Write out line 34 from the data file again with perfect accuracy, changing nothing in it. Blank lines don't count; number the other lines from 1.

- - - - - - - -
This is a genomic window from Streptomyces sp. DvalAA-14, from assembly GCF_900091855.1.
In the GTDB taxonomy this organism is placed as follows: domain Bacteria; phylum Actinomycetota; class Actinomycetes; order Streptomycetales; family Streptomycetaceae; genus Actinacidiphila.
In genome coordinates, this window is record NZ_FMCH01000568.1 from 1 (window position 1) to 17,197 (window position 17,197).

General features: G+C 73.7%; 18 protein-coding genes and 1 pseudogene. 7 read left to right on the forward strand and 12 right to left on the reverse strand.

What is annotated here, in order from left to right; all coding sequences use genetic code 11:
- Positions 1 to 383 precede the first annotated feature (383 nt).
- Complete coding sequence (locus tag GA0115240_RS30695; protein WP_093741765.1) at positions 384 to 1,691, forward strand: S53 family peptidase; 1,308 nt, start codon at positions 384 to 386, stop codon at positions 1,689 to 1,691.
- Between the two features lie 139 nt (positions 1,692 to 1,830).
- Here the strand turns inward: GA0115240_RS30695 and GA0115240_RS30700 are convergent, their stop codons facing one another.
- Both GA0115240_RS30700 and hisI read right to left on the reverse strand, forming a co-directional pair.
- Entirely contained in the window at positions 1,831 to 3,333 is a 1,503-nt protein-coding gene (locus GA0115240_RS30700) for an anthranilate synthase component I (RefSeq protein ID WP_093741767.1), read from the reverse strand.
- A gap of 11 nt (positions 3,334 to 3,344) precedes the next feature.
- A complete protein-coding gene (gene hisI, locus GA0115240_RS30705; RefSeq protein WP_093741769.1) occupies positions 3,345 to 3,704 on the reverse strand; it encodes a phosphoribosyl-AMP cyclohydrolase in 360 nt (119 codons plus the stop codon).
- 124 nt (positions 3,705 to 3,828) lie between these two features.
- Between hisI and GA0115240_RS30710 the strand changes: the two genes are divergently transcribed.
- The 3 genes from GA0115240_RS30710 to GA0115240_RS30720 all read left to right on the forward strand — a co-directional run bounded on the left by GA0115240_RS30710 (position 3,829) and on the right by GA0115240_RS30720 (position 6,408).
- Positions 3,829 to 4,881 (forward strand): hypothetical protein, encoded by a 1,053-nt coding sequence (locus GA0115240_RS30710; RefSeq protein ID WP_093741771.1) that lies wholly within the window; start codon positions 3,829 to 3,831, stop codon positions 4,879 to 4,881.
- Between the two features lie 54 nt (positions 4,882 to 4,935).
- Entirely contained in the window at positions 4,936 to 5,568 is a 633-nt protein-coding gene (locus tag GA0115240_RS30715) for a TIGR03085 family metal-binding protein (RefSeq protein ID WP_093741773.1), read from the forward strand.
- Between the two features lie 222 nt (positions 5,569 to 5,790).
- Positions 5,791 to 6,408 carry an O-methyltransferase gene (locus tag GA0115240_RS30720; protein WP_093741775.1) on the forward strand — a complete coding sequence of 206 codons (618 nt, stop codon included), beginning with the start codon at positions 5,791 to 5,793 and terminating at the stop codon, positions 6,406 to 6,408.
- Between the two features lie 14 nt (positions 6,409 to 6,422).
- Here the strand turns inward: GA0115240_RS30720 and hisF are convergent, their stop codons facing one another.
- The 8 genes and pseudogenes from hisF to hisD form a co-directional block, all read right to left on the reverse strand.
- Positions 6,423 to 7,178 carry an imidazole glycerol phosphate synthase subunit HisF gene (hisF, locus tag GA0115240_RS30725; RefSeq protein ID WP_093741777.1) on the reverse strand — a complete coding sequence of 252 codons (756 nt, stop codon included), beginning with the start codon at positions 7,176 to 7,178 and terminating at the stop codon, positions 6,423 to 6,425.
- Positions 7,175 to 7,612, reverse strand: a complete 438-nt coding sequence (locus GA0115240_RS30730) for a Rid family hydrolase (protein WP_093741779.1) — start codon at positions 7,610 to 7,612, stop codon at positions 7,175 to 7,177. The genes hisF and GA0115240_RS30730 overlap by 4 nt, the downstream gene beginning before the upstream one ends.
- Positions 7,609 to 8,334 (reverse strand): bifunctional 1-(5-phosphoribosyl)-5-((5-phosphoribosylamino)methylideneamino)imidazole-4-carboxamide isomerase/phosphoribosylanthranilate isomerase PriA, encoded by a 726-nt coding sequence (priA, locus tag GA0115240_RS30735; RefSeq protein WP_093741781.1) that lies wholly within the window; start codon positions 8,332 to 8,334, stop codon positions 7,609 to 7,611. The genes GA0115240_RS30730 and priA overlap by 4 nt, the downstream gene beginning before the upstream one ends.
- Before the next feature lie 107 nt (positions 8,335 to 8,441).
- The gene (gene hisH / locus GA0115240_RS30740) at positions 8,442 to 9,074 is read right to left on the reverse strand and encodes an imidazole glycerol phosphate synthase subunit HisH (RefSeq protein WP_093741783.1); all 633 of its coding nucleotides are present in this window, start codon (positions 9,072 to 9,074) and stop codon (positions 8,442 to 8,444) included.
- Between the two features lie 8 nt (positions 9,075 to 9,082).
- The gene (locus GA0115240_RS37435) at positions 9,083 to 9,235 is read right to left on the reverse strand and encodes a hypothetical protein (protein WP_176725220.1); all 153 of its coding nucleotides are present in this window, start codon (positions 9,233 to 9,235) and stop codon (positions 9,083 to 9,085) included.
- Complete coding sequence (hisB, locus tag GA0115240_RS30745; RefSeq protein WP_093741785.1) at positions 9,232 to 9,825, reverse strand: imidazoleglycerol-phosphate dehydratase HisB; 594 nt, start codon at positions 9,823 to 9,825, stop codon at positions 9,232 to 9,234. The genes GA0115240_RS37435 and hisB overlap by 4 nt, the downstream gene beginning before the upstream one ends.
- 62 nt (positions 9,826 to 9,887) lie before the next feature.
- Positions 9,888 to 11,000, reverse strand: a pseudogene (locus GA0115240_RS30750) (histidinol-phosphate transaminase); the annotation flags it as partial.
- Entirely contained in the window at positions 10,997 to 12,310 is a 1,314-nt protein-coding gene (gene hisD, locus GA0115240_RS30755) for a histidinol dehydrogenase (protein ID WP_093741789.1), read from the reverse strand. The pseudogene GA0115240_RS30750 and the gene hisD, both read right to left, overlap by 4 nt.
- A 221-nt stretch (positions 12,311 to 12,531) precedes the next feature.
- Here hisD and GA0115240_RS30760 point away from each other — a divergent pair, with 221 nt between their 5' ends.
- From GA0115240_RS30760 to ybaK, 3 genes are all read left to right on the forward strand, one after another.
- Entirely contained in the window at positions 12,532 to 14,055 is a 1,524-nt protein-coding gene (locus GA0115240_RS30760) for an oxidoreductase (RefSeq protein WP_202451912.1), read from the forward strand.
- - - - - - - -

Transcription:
- Positions 9,888 to 11,000, reverse strand: a pseudogene (locus GA0115240_RS30750) (histidinol-phosphate transaminase); the annotation flags it as partial.